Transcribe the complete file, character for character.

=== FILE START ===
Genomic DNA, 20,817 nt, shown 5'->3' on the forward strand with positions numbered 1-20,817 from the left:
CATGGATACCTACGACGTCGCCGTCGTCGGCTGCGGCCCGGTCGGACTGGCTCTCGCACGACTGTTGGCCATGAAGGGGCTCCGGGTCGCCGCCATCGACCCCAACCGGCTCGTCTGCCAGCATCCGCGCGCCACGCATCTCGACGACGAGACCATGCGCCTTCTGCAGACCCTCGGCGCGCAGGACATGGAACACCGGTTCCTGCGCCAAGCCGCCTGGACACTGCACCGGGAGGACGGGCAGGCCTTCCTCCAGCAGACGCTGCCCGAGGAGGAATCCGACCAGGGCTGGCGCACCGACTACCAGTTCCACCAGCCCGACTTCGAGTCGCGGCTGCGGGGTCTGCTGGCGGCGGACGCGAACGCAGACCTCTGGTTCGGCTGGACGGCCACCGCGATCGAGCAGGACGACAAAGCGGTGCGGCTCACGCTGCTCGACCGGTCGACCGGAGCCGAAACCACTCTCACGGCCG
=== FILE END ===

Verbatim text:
Genomic DNA, 20,817 nt, shown 5'->3' on the forward strand with positions numbered 1-20,817 from the left:
CATGGATACCTACGACGTCGCCGTCGTCGGCTGCGGCCCGGTCGGACTGGCTCTCGCACGACTGTTGGCCATGAAGGGGCTCCGGGTCGCCGCCATCGACCCCAACCGGCTCGTCTGCCAGCATCCGCGCGCCACGCATCTCGACGACGAGACCATGCGCCTTCTGCAGACCCTCGGCGCGCAGGACATGGAACACCGGTTCCTGCGCCAAGCCGCCTGGACACTGCACCGGGAGGACGGGCAGGCCTTCCTCCAGCAGACGCTGCCCGAGGAGGAATCCGACCAGGGCTGGCGCACCGACTACCAGTTCCACCAGCCCGACTTCGAGTCGCGGCTGCGGGGTCTGCTGGCGGCGGACGCGAACGCAGACCTCTGGTTCGGCTGGACGGCCACCGCGATCGAGCAGGACGACAAAGCGGTGCGGCTCACGCTGCTCGACCGGTCGACCGGAGCCGAAACCACTCTCACGGCCG